seed

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seed

 [sēd]
1. the mature ovule of a flowering plant.
2. semen.
3. a small cylindrical shell of gold or other suitable material, used in application of radiation therapy.
4. to inoculate a culture medium with microorganisms.
plantago seed (plantain seed) (psyllium seed) cleaned, dried ripe seed of species of Plantago; used as a bulk-forming laxative.
radon seed a small sealed container for radon, for insertion into the tissues of the body in radiotherapy.

seed

(sēd),
1. The reproductive body of a flowering plant; the mature ovule. Synonym(s): semen (2)
2. In bacteriology, to inoculate a culture medium with microorganisms.
[A.S. soed]

seed

(sēd)
1. the mature ovule of a flowering plant.
2. a small cylindrical shell of gold or other suitable material, used in application of radiation therapy.
3. to inoculate a culture medium with microorganisms.

grape seed  a preparation of the seeds of grapes, having antioxidant, antimutagenic, and antiinflammatory properties; used for the prevention of atherosclerosis and cancer and in folk medicine for the treatment of circulatory disorders.
plantago seed , psyllium seed cleaned, dried ripe seed of species of Plantago; used as a bulk-forming laxative.

seed

(sēd)
n.
1. A mature plant ovule containing an embryo.
2. A cell that disperses, especially a cancer cell that spreads from a primary tumor to another location in the body.
3. A pellet filled with a radioactive isotope that is implanted at the site of a cancerous tumor to provide localized administration of radiation.
4. Sperm; semen.
v.
1. To inoculate a culture medium with microorganisms.
2. To disperse, as cancer cells.

seed

Microbiology
verb
(1) To disseminate, as in the seeding of an infection or malignancy.
(2) To inoculate a culture plate with a clinical specimen; the verb plate is generally preferred.

Radiation oncology
noun A cylindrical pellet containing radioactive material, used to deliver local RT; See Brachytherapy, 125I radioactive seeds.

seed

Radiation oncology.noun A cylindrical pellet containing radioactive material, used to deliver local RT. See Brachytherapy, 125I radioactive seed verb
1. To disseminate, as in the seeding of an infection or malignancy.
2. To inoculate a culture plate with a clinical specimen; generally, plate is preferred.

seed

(sēd)
1. The reproductive body of a flowering plant; the mature ovule.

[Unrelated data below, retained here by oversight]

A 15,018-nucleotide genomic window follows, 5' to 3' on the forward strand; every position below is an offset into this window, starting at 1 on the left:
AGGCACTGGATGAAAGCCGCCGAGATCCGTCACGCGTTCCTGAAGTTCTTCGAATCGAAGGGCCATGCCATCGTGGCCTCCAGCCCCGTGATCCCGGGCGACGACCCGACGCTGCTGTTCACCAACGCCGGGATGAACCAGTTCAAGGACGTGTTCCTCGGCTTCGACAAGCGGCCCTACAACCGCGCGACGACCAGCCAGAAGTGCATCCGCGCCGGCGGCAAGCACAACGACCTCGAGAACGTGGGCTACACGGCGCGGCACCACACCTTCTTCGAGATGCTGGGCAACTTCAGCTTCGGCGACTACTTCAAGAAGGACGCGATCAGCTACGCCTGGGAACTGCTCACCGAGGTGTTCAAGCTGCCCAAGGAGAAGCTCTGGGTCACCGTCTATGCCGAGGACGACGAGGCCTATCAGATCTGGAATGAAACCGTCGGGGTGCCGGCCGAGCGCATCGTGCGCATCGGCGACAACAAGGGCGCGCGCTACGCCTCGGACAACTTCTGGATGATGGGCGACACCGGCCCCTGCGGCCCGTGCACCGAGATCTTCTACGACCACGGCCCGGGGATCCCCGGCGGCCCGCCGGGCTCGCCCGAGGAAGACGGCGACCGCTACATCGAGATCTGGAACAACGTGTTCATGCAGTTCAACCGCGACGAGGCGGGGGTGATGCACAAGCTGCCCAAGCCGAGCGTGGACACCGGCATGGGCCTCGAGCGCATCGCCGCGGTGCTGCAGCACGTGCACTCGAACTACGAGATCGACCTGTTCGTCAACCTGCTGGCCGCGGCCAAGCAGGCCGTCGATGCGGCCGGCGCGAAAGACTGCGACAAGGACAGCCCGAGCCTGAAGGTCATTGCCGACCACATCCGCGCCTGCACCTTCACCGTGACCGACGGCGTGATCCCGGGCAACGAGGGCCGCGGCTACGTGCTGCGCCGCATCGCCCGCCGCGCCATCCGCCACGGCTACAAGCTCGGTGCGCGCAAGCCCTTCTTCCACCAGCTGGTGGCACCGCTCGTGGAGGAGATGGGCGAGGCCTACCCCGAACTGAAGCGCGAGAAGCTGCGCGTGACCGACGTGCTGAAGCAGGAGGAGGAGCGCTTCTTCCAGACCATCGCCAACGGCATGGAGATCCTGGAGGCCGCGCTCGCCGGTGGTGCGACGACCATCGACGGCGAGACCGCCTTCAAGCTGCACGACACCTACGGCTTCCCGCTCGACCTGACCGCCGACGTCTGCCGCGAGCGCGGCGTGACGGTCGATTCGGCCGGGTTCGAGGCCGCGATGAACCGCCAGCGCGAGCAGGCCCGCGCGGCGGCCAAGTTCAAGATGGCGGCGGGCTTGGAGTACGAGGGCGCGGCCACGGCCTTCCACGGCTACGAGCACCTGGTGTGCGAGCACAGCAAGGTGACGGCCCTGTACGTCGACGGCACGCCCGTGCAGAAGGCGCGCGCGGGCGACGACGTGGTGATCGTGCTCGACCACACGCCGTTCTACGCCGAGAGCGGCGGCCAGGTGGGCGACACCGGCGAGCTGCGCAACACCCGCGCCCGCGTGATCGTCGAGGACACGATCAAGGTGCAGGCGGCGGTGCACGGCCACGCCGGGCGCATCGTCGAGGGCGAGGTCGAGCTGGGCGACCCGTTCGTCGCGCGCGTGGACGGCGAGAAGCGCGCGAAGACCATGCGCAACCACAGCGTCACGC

Synonym(s): semen (2) .
2. bacteriology To inoculate a culture medium with microorganisms.
[A.S. soed]
Fig. 278 Seed. Longitudinal sections of (a) broad bean seed, (b) a maize fruit ‘seed’.click for a larger image
Fig. 278 Seed . Longitudinal sections of (a) broad bean seed, (b) a maize fruit ‘seed’.

seed

the structure formed in the fertilized ovule of an ANGIOSPERM, consisting of an embryo surrounded by a food store for nourishment during germination, with an outer hard seed coat, the TESTA. The food store can be located either in a special area called the ENDOSPERM with an outer ALEURONE layer or within the cotyledons, the number of which determines whether a plant is a MONOCOTYLEDON or a DICOTYLEDON. In some plants the so-called seed is really a fruit in which the PERICARP is fused with the testa.

seed

1. the mature ovule of a flowering plant.
2. semen.
3. a small cylindrical shell of gold or other suitable material, used in application of radiation therapy.
4. to inoculate a culture medium with microorganisms.

seed dressing
chemicals mixed with seed grain to prevent infestion with insects and rodents and infection by fungi. Most are poisonous to animals and deaths may occur if the grain is not used as seed and is put back into the animal feed chain. The amount of feed in a collection of seed is usually very large and the probability is that it would be fed without dilution which would reduce its toxicity. Grain or grain products are also used as bait for birds, or to repel birds and to poison snails and other garden pests and all of them may be accessible to animals.